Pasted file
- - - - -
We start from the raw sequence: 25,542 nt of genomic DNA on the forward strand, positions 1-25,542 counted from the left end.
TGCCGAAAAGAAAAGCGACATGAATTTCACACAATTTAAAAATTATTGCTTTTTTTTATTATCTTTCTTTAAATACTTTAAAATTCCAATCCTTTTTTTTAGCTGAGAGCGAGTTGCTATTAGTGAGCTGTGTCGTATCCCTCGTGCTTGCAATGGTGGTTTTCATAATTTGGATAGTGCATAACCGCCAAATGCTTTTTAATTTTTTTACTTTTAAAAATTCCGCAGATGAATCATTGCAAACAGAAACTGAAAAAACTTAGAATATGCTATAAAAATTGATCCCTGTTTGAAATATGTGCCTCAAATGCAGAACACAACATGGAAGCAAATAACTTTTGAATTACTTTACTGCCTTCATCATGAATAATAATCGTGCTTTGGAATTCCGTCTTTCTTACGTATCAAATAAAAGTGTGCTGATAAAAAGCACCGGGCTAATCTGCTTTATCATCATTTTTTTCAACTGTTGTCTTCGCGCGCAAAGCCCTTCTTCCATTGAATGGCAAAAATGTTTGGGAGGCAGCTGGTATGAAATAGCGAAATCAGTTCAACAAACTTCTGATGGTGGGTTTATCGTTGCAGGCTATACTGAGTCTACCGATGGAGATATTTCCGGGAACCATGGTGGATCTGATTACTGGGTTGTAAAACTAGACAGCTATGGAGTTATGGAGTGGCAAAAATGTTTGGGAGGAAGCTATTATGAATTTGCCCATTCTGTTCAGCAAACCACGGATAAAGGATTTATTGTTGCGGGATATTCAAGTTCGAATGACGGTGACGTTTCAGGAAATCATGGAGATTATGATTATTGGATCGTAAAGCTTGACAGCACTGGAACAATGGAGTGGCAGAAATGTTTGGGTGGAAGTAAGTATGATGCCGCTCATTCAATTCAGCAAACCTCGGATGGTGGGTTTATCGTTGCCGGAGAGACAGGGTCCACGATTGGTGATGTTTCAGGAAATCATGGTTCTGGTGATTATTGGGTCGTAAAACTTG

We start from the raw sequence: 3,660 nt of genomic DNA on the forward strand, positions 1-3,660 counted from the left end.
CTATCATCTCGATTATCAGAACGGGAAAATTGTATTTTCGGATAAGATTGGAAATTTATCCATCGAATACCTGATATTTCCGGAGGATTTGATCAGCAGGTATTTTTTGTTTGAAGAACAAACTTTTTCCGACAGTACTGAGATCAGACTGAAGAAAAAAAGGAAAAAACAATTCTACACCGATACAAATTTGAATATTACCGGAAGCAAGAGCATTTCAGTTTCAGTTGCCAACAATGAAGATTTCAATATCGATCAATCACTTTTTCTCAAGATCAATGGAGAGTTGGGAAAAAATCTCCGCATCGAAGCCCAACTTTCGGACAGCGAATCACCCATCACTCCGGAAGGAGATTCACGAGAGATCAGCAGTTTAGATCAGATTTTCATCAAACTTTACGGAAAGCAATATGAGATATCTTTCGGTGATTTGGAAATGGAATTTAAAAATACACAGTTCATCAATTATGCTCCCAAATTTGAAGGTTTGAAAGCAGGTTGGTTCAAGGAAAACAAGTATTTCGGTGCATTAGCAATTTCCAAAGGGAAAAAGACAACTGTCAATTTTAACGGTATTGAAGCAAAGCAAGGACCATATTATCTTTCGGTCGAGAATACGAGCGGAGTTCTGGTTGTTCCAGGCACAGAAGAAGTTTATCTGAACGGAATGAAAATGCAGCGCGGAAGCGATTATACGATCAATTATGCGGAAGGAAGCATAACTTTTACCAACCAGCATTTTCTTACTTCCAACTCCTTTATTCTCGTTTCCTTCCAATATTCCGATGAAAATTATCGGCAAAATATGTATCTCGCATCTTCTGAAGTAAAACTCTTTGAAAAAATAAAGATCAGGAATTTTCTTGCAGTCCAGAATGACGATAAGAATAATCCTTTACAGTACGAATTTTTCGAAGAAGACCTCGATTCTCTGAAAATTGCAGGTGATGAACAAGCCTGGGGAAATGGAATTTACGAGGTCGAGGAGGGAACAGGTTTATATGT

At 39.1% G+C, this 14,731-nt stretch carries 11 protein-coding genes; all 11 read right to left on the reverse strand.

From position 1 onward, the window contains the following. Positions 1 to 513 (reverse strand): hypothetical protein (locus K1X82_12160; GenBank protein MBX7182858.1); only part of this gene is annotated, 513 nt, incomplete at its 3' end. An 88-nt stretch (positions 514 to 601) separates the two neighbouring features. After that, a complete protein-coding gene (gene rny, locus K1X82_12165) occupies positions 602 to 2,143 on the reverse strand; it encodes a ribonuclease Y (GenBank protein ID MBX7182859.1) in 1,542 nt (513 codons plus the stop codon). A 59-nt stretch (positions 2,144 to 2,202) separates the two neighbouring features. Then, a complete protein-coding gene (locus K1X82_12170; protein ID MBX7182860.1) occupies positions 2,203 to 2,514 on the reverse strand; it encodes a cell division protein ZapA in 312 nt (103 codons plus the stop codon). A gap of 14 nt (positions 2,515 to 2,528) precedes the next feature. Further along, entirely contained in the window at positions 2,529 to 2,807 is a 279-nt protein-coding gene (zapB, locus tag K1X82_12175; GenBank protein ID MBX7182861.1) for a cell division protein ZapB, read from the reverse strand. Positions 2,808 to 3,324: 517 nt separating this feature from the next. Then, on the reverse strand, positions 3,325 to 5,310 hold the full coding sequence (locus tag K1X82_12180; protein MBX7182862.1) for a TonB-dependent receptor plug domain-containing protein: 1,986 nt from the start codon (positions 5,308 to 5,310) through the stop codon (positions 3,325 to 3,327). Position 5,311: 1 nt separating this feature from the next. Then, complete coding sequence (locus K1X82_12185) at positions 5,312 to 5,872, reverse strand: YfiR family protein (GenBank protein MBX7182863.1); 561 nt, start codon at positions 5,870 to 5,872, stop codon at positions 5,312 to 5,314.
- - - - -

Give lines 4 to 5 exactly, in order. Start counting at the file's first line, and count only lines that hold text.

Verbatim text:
CTATCATCTCGATTATCAGAACGGGAAAATTGTATTTTCGGATAAGATTGGAAATTTATCCATCGAATACCTGATATTTCCGGAGGATTTGATCAGCAGGTATTTTTTGTTTGAAGAACAAACTTTTTCCGACAGTACTGAGATCAGACTGAAGAAAAAAAGGAAAAAACAATTCTACACCGATACAAATTTGAATATTACCGGAAGCAAGAGCATTTCAGTTTCAGTTGCCAACAATGAAGATTTCAATATCGATCAATCACTTTTTCTCAAGATCAATGGAGAGTTGGGAAAAAATCTCCGCATCGAAGCCCAACTTTCGGACAGCGAATCACCCATCACTCCGGAAGGAGATTCACGAGAGATCAGCAGTTTAGATCAGATTTTCATCAAACTTTACGGAAAGCAATATGAGATATCTTTCGGTGATTTGGAAATGGAATTTAAAAATACACAGTTCATCAATTATGCTCCCAAATTTGAAGGTTTGAAAGCAGGTTGGTTCAAGGAAAACAAGTATTTCGGTGCATTAGCAATTTCCAAAGGGAAAAAGACAACTGTCAATTTTAACGGTATTGAAGCAAAGCAAGGACCATATTATCTTTCGGTCGAGAATACGAGCGGAGTTCTGGTTGTTCCAGGCACAGAAGAAGTTTATCTGAACGGAATGAAAATGCAGCGCGGAAGCGATTATACGATCAATTATGCGGAAGGAAGCATAACTTTTACCAACCAGCATTTTCTTACTTCCAACTCCTTTATTCTCGTTTCCTTCCAATATTCCGATGAAAATTATCGGCAAAATATGTATCTCGCATCTTCTGAAGTAAAACTCTTTGAAAAAATAAAGATCAGGAATTTTCTTGCAGTCCAGAATGACGATAAGAATAATCCTTTACAGTACGAATTTTTCGAAGAAGACCTCGATTCTCTGAAAATTGCAGGTGATGAACAAGCCTGGGGAAATGGAATTTACGAGGTCGAGGAGGGAACAGGTTTATATGT

At 39.1% G+C, this 14,731-nt stretch carries 11 protein-coding genes; all 11 read right to left on the reverse strand.